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There have been times I have gone to a movie I wasn't that crazy about, but thought, "Wow, that was an awesome soundtrack." Other times I have come out of a movie I thoroughly enjoyed that was made even better by the song choices.
A good soundtrack can make or break a film, but sometimes a great soundtrack can endure, even when the film itself is forgetful. That being said, here are three completely driving soundtracks that will motivate you whether or not you've even seen the film. Hang on tight.
Neil Marshall's R-rated take on the Dark Horse Comics hero (portrayed by David Harbour) didn't do nearly as well as Guillermo del Toro's trilogy predecessor with Ron Perlman, but it wasn't for lack of a completely driving soundtrack. Classic rockers like Alice Cooper and Motlëy Crüe mix with trackers from later generation bands like Muse and X Ambassadors. One music highlight is early on in the film when Hellboy partakes in a little vampire-style Luca Libre featuring a Spanish-language version of Scorpion's "Rock You Like A Hurricane" by the band Unprotected Innocence.
The original movie based on the James O'Barr comic hit the 1990s head on with its gothic, violent action story, and the soundtrack was blasting from every college dorm, or part of many "five disc" CD changers. It was very dark, very heavy, and very, very 90s: Stone Temple Pilots, Helmet, Rollins Band, and Nine Inch Nails, to name a few. Plus, there were gothy and industrial mainstays like My Life with the Thrill Kill Cult.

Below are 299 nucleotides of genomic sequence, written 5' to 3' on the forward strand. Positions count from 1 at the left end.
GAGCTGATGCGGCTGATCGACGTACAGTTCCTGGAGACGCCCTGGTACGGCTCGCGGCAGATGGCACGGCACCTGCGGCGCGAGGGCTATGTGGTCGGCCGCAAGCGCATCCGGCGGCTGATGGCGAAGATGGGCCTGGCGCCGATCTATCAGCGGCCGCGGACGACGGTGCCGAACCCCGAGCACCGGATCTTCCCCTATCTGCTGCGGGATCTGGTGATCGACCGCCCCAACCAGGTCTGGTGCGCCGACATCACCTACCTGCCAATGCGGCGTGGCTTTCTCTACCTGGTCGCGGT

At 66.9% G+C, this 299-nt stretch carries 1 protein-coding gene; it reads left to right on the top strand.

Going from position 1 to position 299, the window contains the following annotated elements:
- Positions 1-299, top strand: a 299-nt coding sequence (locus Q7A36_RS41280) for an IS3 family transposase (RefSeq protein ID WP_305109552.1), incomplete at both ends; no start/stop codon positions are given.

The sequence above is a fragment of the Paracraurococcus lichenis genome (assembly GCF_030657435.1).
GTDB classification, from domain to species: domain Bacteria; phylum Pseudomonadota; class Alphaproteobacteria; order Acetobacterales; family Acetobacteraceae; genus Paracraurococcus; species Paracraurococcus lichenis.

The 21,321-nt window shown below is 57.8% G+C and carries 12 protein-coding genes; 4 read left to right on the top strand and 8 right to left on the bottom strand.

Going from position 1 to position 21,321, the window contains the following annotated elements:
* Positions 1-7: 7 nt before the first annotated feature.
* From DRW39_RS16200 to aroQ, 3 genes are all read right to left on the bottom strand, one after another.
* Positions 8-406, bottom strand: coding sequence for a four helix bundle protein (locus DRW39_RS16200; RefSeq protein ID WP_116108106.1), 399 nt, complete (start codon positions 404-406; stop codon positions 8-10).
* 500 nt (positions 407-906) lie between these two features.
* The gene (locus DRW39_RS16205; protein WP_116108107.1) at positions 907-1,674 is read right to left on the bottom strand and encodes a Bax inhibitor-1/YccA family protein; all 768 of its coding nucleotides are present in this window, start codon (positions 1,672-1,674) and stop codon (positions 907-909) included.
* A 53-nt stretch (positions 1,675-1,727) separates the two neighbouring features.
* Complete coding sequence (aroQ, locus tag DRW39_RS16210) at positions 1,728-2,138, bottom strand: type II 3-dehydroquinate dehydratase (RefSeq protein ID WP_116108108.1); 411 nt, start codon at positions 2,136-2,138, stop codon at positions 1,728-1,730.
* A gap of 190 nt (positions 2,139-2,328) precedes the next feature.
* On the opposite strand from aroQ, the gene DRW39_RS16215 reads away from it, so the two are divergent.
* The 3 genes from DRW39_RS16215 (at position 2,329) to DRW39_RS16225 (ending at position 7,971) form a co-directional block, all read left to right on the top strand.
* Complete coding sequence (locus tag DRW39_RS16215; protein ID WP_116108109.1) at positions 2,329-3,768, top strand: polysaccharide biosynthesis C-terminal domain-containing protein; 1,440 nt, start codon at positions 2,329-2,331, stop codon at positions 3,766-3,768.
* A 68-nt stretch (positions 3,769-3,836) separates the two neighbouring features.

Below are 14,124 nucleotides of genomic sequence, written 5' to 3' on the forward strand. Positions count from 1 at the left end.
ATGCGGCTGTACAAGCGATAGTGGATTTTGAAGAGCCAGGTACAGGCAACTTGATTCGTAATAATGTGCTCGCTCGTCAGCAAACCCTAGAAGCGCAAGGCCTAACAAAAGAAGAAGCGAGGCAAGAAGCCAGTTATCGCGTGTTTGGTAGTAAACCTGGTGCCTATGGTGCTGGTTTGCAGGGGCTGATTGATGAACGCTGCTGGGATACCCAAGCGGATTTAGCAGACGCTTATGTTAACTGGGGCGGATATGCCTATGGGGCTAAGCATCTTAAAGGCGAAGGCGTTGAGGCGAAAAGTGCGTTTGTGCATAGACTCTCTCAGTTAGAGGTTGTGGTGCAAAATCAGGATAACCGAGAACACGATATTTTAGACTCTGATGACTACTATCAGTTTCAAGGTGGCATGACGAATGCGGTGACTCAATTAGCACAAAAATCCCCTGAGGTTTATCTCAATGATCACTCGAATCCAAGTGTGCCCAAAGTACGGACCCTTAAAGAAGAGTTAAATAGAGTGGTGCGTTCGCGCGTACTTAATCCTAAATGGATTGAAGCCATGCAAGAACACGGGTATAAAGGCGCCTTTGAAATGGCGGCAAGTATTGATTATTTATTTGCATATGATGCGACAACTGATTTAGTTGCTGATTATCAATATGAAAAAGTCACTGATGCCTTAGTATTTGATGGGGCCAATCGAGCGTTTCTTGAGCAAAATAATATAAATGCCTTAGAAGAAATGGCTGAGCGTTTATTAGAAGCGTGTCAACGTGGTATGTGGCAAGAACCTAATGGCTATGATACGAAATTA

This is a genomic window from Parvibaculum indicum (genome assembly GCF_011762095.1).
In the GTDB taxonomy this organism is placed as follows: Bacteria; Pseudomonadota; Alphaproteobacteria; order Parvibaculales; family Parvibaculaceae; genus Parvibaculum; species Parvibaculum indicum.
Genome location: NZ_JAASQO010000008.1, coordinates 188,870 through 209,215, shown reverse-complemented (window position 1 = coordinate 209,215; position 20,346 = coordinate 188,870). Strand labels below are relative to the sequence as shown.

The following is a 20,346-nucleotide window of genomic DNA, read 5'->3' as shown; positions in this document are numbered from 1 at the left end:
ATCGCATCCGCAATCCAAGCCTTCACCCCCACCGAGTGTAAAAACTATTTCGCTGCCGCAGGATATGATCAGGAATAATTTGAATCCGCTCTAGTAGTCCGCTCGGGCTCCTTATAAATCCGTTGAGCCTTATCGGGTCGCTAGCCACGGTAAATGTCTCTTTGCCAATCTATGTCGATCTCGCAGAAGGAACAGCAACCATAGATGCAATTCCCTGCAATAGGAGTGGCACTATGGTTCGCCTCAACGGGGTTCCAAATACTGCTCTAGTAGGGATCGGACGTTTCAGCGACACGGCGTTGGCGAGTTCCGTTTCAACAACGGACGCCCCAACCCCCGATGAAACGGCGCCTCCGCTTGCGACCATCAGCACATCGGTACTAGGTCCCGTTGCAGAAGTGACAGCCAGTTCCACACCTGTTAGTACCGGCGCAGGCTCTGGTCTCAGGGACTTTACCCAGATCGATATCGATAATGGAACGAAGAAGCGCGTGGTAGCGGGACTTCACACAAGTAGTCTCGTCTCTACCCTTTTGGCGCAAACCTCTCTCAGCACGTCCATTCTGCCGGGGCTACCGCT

Yet this Cure track where Eric Draven begins to take on his Crow persona, "Burn," is one that is often associated with the film. Hey, it can't rain all the time...sometimes you gotta light things up.
What I love about this soundtrack is it demonstrates the timelessness of the classical masters. Classical music has always found its way into action films, and for good reason too. It is powerful. This soundtrack has a weird blend of music from Andy Williams to Frank Stallone, to the original song by Bush ("Bullet Holes") created for the film. However, you can't overlook the nicely done original score by Tyler Bates and Joel J. Richard, as well as the classical works representing Russian ballet, opera, and the perfect placement of Antonio Vivaldi. It is going to be hard listening to "Winter" from Vivaldi's "The Four Seasons," without wanting to get gussied up and defend The Continental.
If you think only rock and roll can motivate, you've got another thing coming, and John Wick is coming with it:
Header image movie posters © Lionsgate (Hellboy and John Wick), and Miramax.